Metallogenic models for subduction-related accretionary orogeny predict that the NOQB should be favorable for orogenic-type mineralization [4, 5, 16, 31]. Actually, the NQOB contains numerous orogenic gold deposits (e.g., Yeluotuoquan, Qianmeiling, Hongliugou, Qinglonggou, Tanjianshan, Saibagou, Qiulute, and Yuka), which are mainly divided into two types: quartz vein types and altered rock [16, 23, 5557]. These orogenic gold deposits are a primarily altered rock type hosted in shear zones developed in Mesoproterozoic, Cambrian, and Ordovician low-grade metamorphic rocks [5]. Some deposits have reported metallogenic ages, such as the sericite 40Ar/39Ar ages of , , and for the Qinglonggou, Saibagou, and Yeluotuoquan deposits, respectively [23, 5557]. The Tanjianshan gold deposit is the largest gold deposit in the NQOB. While the mineralization age is not well constrained, sericite 40Ar/39Ar ages of 400 Ma and 284 Ma for [57], a K–Ar age of and a Rb–Sr isochron age of for hydrothermal minerals [23], and zircon U-Pb age of 344.7 ± 2.0 Ma for a granite [58] from Tanjianshan gold deposit have been reported.

As part of a regional large-scale NW-trending shear zone in the NQOB, shear zones within the study area experienced two main deformation events and directly control gold deposition [23]. Based on tectonic and geochronological data for the metallogenic events, Zhang et al. [23] have divided the gold mineralization, which is closely associated with accretionary and collisional orogeny in the NQOB, into two phases: Early Paleozoic and Late Paleozoic to Early Mesozoic. The above metallogenic ages indicate that gold deposits in the NQOB are related to plutonic or metamorphic/tectonic events that happen during composite orogenic processes.

2.2. Geology of the Yuka Gold Deposit

The Yuka eclogite-gneiss terrane is located in western NQOB, which mainly consists of Yukahe Group (granitic gneisses and pelitic schists/gneisses) that is in fault contact with the Early Paleozoic island arc volcanic rocks of the Tanjianshan Group and Cambrian gabbros in the east (Figure 3(a)). Two types of eclogite have been recognized as layer- or lens-shaped blocks and bound in aged dykes within granitic and pelitic schists/gneisses [5962]. In situ zircon dating has established that the Yukahe gneiss group eclogite experienced UHP metamorphic ages of ca. 430–434 Ma [33, 51, 63]. For granitic gneisses in the Yukahe gneiss group, zircon U–Pb dating yielded 0.9–1.0 Ga protolith ages and 420–480 Ma metamorphic ages [64, 65].

The Yuka gold deposit is located in east Yuka eclogite-gneiss terrane and is hosted within thick-layered intermediate-basic volcaniclastic rocks ascribed to the Tanjianshan Group. A series of NW- to WNW-trending ductile shear zones are marked by well-defined mylonites overprinting the metamorphic volcaniclastic rocks (basaltic tuff or tuffaceous slate) of the Tanjianshan Group and constrain the occurrence of gold deposits. These narrow mylonite zones are defined by a mylonitic foliation generally dipping NE at 45-70° and have an along-strike length of about 300–800 m. Shear zone width ranges from meters to tens of meters. Gold mineralization occurs primarily in shear zone centers and decreases sharply away from the shear zones.

Gold orebodies in the Yuka gold deposit are stratiform or lenticular in shape, centimeter- to meter-thick, and parallel to the mylonitic foliation (Figure 3(b)). The longest single ore body is 800 m long, and gold grade varies from 1 to 28 g/t [29]. Mineralization types generally include gold-bearing quartz veins (Figures 4(a) and 4(d)) and altered gold-bearing mylonites (Figures 4(b) and 4(c)). The main ore minerals are comprised of native gold, pyrite, and chalcopyrite. Secondary oxidized minerals include limonite, malachite, hematite, and covellite. The predominant gangue minerals are quartz and calcite, with a small amount of epidote and chlorite.

There are three stages of the hydrothermal ore-forming processes of Yuka gold deposit on the basis of field observations, mineral assemblages, and cross-cutting relationships. Stage-I quartz veins are characterized by a pyrite-quartz mineral assemblage with little gold mineralization (Figure 4(d)). Pyrite within stage-I quartz veins is mostly idiomorphic and is middle fine to middle coarse (Figures 4(g) and 4(h)). Stage-II quartz veins, which are regarded as the main ore-forming stage, cross-cut early-stage ore minerals (Figure 4(f)). Disseminated sulfide minerals (e.g., pyrite and chalcopyrite) and native gold fill gaps in stage-II quartz veins (Figures 4(g) and 4(h)). Stage-III calcite-quartz veins are without gold (Figure 4(e)).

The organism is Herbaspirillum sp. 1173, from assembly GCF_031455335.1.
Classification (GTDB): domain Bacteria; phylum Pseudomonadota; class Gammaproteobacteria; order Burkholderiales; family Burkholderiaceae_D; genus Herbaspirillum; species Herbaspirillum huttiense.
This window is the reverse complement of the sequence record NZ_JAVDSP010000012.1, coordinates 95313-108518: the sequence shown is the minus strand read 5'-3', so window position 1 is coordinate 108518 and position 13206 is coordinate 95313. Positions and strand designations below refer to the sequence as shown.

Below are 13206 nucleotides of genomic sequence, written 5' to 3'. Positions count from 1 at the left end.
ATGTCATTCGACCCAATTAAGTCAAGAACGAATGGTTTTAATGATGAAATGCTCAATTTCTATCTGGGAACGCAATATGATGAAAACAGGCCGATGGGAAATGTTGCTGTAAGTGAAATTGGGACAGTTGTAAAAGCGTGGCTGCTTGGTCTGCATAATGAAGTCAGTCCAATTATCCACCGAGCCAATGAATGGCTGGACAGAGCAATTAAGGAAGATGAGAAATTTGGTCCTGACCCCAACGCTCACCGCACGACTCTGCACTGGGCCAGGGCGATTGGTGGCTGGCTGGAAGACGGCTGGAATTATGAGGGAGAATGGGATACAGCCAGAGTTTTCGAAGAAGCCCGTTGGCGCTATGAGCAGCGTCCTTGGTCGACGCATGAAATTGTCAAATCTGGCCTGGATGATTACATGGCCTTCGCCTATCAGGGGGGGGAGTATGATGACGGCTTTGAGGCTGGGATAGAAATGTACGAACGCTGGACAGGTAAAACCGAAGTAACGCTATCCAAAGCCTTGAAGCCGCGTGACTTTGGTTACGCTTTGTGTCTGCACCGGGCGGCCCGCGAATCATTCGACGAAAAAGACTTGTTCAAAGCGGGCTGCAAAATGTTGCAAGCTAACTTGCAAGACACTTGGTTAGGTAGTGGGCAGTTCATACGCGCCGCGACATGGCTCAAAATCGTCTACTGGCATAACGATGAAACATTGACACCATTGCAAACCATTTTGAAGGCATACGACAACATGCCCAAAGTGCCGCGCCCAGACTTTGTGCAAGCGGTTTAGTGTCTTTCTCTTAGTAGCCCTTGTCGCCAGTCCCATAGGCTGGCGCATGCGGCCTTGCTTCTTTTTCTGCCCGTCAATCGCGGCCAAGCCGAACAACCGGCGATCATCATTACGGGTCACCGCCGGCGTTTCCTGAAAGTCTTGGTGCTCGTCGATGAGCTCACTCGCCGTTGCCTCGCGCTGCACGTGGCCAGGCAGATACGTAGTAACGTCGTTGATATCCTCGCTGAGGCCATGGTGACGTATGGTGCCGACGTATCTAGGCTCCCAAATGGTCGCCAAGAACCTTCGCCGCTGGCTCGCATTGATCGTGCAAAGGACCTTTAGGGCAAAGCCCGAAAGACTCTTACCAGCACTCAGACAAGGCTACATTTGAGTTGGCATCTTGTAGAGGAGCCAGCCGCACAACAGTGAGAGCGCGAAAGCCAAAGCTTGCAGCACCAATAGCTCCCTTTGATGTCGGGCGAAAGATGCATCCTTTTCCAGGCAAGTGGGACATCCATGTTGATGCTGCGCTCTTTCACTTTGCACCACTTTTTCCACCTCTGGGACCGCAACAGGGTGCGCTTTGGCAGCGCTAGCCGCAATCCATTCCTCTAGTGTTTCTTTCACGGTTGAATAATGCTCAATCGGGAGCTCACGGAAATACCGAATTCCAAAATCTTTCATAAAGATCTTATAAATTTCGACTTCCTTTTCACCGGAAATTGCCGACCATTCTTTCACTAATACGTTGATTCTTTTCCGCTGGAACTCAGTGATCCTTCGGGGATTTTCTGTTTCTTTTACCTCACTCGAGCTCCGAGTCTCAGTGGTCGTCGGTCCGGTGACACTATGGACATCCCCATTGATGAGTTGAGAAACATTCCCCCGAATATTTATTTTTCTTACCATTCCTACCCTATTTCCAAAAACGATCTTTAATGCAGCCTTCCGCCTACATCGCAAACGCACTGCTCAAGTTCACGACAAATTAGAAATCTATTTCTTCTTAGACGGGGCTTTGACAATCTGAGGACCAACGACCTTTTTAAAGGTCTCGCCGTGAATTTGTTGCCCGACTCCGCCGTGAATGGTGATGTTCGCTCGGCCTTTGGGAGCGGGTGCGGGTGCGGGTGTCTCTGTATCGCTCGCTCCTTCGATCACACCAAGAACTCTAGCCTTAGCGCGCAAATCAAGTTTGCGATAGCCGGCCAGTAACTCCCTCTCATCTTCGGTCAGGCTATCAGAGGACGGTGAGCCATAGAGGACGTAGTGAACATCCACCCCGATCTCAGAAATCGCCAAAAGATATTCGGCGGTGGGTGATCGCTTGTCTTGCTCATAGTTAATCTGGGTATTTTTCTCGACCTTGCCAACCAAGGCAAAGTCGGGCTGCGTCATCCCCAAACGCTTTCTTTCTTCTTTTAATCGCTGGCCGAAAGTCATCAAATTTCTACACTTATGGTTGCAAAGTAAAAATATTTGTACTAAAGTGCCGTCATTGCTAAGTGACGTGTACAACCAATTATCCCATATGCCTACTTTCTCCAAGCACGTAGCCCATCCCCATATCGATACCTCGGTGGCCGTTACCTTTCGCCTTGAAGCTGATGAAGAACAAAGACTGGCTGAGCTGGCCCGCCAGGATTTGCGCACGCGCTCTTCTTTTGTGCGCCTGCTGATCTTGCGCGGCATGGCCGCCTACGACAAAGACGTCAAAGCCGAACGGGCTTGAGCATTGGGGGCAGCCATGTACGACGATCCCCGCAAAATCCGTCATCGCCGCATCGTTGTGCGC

3. Samples and Analytical Methods

3.1. Fluid Inclusions

Samples in this research are mainly collected from the Zk0702 and Zk0703 drill holes, which related to no. 3 orebody. The sampling method accounted for observations from the drill core and the three-stage mineralization evolution (Figure 3(c)). 18 quartz-rich samples from different forming stages of orebody were made doubly polished and ~0.20 mm thick thin sections (Figure 3(c)). The spatial distribution, shape, and vapor/liquid ratios of fluid inclusions were observed.

Representative fluid inclusions were analyzed using microthermometric measurements and laser Raman spectroscopy analysis. The microthermometric study was completed at the State Key Laboratory of Geological Processes and Mineral Resources (GPMR), China University of Geosciences (Wuhan), using a Linkam THMS600 heating-freezing stage with a temperature range of −196°C to +600°C. The reproducibility of these measurements is ±0.1°C below 30°C, and heating and freezing temperatures are reproducible within ±1°C and ±0.1°C, respectively. NaCl–H2O inclusion salinities were calculated using the final melting temperatures of ice [66]. The melting temperature of clathrate of CO2-bearing fluid inclusions is used to calculate the salinity [67].

3.2. Oxygen and Hydrogen Isotope Analysis

Oxygen and hydrogen isotope analysis of ten ore-related quartz samples was carried out at the Analytical Laboratory in Beijing Research Institute of Uranium Geology, China National Nuclear Corporation (CNNC), using a MAT253-EM mass spectrometer. Oxygen was extracted from 10 to 20 mg of quartz using the BrF5 method [68]. The hydrogen isotope compositions of fluid inclusions in quartz were analyzed using the decrepitation of fluid inclusions. The analytical precisions are ±0.2‰ and ±0.2‰ for and , respectively. Oxygen isotope ratios of water in equilibrium with quartz were calculated using the equation [69], where is the maximum homogenization temperature of fluid inclusions.